Scientists question genetic tests for sporting ability383 views
At commercial laboratories in the UK and abroad, children can now have genetic tests for sporting ability. Some of the tests even try to predict suitability for a particular sport.
But should these tests be used to help spot athletic talent in children? “Don’t waste your money,” is the verdict of Mike McNamee, Professor of Applied Ethics at Swansea University.
Discussing the use of genetics for talent spotting, Prof McNamee highlighted the ethical problems of such tests. He argued that they interfere with the right of children to an open future, may narrow their interests, and could discourage them from certain sports.
There are other problems. The results may reveal the individual had a different father or uncover genetic abnormalities. It is for this reason that patients who have genetic testing in other scenarios receive special counselling.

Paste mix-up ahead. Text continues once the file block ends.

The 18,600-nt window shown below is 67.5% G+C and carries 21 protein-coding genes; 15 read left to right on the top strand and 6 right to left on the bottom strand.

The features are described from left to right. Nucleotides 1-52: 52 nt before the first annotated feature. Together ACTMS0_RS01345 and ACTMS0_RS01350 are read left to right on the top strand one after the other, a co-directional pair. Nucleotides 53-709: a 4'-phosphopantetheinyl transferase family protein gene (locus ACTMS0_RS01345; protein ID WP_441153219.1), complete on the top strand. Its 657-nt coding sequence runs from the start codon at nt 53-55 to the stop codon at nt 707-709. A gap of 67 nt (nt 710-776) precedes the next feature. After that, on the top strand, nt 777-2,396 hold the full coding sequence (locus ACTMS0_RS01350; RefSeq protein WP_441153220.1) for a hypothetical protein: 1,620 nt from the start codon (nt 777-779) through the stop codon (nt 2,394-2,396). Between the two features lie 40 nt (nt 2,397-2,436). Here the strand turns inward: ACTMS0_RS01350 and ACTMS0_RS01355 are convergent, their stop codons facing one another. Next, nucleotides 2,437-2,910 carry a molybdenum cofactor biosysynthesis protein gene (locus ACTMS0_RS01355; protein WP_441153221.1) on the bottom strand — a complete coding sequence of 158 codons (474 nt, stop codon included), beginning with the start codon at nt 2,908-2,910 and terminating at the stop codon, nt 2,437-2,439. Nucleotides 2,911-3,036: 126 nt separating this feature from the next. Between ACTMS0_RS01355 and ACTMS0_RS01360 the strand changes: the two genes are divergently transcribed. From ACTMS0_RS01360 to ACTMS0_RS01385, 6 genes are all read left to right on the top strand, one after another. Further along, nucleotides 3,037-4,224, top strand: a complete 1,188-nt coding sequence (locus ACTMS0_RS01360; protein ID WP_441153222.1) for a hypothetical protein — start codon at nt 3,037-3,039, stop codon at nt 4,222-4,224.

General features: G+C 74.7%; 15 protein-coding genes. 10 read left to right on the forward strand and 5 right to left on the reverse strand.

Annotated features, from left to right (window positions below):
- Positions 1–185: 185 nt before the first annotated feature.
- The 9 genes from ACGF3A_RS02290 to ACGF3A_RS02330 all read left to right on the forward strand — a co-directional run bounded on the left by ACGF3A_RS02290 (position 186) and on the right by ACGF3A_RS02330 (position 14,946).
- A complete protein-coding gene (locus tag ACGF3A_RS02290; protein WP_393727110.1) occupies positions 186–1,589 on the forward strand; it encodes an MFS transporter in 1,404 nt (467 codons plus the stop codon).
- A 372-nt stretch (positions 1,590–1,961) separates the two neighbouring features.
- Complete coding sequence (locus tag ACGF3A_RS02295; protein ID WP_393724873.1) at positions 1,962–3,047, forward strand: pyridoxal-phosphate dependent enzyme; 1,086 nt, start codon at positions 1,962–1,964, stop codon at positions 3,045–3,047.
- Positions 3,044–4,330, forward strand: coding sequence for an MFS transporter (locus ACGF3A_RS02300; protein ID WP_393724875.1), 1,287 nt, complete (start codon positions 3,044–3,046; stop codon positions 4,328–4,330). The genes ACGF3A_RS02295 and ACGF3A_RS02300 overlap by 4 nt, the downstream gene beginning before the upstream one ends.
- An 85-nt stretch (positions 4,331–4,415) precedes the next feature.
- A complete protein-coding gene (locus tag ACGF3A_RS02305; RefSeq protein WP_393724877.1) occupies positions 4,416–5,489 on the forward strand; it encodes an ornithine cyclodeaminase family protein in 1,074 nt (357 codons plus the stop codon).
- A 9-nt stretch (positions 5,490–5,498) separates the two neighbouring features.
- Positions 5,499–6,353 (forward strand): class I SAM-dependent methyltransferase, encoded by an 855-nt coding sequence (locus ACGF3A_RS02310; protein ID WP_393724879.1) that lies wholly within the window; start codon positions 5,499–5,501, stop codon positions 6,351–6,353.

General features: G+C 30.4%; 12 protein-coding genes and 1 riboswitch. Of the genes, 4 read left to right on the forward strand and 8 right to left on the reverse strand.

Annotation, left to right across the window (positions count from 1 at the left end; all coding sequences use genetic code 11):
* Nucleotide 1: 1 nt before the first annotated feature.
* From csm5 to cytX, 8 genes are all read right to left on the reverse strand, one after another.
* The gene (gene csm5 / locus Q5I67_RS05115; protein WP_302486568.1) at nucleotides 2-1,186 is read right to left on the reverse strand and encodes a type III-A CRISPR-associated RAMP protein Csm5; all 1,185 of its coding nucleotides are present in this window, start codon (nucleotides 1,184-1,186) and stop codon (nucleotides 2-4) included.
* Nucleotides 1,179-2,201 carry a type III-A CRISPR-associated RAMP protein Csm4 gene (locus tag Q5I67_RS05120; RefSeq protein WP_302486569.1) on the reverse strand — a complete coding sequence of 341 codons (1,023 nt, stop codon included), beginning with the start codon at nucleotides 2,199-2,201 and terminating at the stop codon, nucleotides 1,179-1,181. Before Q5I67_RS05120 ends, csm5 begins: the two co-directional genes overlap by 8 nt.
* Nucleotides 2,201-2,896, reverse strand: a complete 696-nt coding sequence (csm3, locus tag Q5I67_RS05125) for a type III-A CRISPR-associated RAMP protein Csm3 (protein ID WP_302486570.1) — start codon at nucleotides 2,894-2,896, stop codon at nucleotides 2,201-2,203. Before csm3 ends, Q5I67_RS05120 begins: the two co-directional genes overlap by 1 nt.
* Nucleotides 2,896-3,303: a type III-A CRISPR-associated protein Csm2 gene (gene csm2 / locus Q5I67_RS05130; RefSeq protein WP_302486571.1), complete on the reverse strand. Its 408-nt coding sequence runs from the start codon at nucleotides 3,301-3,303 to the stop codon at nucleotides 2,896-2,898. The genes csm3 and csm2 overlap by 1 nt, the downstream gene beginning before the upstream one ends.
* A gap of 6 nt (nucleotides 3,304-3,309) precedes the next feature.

Genetic testing for scientific research and clinical diagnosis is tightly regulated in the UK. Researchers have to obtain ethical approval and must comply with strict rules on data management to preserve privacy and data security.
The rules for commercial labs performing these tests are less clear. “What happens to the computers on which all of these things are stored when the company bursts off the scene?” Prof McNamee said.
Most of the commercially available tests check for variants in two genes, ACTN3 and ACE, which may be related to speed and skeletal muscle strength. However, the evidence to support these links was weak and the results were often over-interpreted to predict suitability for sports that required more than just speed and endurance, said Prof McNamee.
Scientists are trying to improve our understanding of how genetics influences sporting ability and predisposition to injury through collaborative efforts such as theAthlome project and go beyond the simple genetic tests on offer at the moment.
Instead of lab tests, Prof McNamee offers the following advice on how to spot athletic talent in children: “Go and watch them!”
Courtesy Financial Times